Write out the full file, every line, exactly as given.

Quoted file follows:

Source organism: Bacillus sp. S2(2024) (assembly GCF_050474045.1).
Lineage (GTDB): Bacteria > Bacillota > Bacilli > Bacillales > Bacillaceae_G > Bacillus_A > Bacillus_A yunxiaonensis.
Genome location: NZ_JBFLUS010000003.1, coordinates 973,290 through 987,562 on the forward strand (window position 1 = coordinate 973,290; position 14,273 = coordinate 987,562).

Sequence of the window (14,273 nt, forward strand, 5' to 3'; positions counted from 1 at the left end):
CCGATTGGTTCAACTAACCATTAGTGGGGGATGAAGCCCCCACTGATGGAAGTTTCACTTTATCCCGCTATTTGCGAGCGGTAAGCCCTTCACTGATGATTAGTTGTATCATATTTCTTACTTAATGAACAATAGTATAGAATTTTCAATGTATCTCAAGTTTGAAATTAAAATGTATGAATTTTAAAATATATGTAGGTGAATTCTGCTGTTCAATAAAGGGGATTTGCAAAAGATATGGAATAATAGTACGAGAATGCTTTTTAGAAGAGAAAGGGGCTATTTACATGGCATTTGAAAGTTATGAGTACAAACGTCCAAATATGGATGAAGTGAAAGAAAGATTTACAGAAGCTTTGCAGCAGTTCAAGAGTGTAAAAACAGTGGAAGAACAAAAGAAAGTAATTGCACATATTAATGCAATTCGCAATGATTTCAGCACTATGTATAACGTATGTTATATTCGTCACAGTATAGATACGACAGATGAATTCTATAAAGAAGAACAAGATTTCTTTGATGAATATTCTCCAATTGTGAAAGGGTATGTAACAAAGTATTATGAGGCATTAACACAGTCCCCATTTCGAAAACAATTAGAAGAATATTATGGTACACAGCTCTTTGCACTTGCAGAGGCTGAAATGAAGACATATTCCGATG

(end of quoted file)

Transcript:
Source organism: Bacillus sp. S2(2024) (assembly GCF_050474045.1).
Lineage (GTDB): Bacteria > Bacillota > Bacilli > Bacillales > Bacillaceae_G > Bacillus_A > Bacillus_A yunxiaonensis.
Genome location: NZ_JBFLUS010000003.1, coordinates 973,290 through 987,562 on the forward strand (window position 1 = coordinate 973,290; position 14,273 = coordinate 987,562).

Sequence of the window (14,273 nt, forward strand, 5' to 3'; positions counted from 1 at the left end):
CCGATTGGTTCAACTAACCATTAGTGGGGGATGAAGCCCCCACTGATGGAAGTTTCACTTTATCCCGCTATTTGCGAGCGGTAAGCCCTTCACTGATGATTAGTTGTATCATATTTCTTACTTAATGAACAATAGTATAGAATTTTCAATGTATCTCAAGTTTGAAATTAAAATGTATGAATTTTAAAATATATGTAGGTGAATTCTGCTGTTCAATAAAGGGGATTTGCAAAAGATATGGAATAATAGTACGAGAATGCTTTTTAGAAGAGAAAGGGGCTATTTACATGGCATTTGAAAGTTATGAGTACAAACGTCCAAATATGGATGAAGTGAAAGAAAGATTTACAGAAGCTTTGCAGCAGTTCAAGAGTGTAAAAACAGTGGAAGAACAAAAGAAAGTAATTGCACATATTAATGCAATTCGCAATGATTTCAGCACTATGTATAACGTATGTTATATTCGTCACAGTATAGATACGACAGATGAATTCTATAAAGAAGAACAAGATTTCTTTGATGAATATTCTCCAATTGTGAAAGGGTATGTAACAAAGTATTATGAGGCATTAACACAGTCCCCATTTCGAAAACAATTAGAAGAATATTATGGTACACAGCTCTTTGCACTTGCAGAGGCTGAAATGAAGACATATTCCGATG